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  HOME | Brazil (Click here for more)

Most Brazilian Presidential Candidates Support President Temer’s Policies

BRASILIA – The controversial policies put in place by Brazilian President Michel Temer were backed on Wednesday by several candidates for October’s presidential election, considered to be one of the most uncertain elections in Brazil’s history.

Even though Temer’s approval rate is barely 4 percent, candidates Geraldo Alckmin, Marina Silva, Jair Bolsonaro and Alvaro Dias announced that they supported – with some nuances – the president’s policies while speaking at a business summit focusing on the elections.

Former Finance Minister Henrique Meirelles also backed Temer’s policies, which is not surprising, as Meirelles is the architect of many of the president’s reforms, including public spending cuts and a new labor law that has been denounced by unions.

Meirelles seeks to be the presidential candidate of the governing Brazilian Democratic Movement party.

The only candidate who criticized Temer’s reforms was Ciro Gomes, of the Democratic Labor Party, who, despite the businessmen’s booing, reiterated that the labor law was “savage” and that he would work “from day one” to revoke it.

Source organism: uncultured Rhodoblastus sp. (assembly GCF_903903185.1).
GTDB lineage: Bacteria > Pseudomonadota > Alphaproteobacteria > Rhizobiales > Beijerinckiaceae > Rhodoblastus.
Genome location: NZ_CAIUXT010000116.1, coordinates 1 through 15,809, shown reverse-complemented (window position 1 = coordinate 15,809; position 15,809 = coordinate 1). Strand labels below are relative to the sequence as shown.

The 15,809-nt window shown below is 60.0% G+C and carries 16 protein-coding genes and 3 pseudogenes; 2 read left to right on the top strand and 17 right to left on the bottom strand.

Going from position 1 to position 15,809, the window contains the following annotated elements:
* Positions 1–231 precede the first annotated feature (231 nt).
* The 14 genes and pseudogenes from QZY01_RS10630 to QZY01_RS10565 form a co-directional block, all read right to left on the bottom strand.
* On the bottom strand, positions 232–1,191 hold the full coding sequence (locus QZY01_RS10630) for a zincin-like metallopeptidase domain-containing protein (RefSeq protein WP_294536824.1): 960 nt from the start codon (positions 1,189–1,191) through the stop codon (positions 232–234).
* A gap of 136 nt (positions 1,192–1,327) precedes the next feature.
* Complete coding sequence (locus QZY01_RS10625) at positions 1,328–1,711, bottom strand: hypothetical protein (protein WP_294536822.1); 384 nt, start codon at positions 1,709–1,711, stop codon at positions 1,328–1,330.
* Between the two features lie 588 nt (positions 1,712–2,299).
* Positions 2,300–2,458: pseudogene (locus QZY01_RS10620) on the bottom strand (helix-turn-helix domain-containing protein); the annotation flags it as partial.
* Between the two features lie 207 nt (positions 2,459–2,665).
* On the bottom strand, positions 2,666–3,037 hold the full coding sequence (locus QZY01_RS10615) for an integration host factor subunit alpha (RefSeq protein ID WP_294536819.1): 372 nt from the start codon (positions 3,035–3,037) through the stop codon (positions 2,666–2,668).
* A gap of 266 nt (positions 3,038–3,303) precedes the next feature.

Gomes also said he would raise taxes on large fortunes to reduce taxes on the poor and the middle class.

Far-right candidate Jair Bolsonaro not only supported Temer’s policies, but also demanded that the private sector and the market be granted more liberties, since businessmen “should rule.”

Marina Silva, presidential candidate for Brazil’s Sustainability Network Party (REDE), also expressed her support for the private sector.

“We need a government that reduces taxes” and “promotes” the private sector to spur development and allow citizens to “offer their best for the country,” Silva said in her speech during the summit organized by the National Industrial Confederation (CNI).

This is Silva’s third presidential bid, as she ran for president in 2010 and 2014, coming third on both occasions.

Even though Silva started her political career in the left-leaning Workers Party (PT), she has veered right in the last few years, to the point that she stated on Wednesday that the private sector was “essential” to provide Brazilians with “education, transportation and a quality health system.”

Electoral polls suggest that the results of October’s election will be unpredictable and that the vote will be extremely atomized.

According to recent polls, some 17 percent of Brazilians plan on voting for Bolsonaro, 13 percent could vote for Silva, while Gomes, Alckmin, Dias and Mireilles are polling in the single digits.

The leader in the polls continues to be former president Luis Inacio Lula da Silva, who was recently jailed on corruption charges, barring him from running for office.

 

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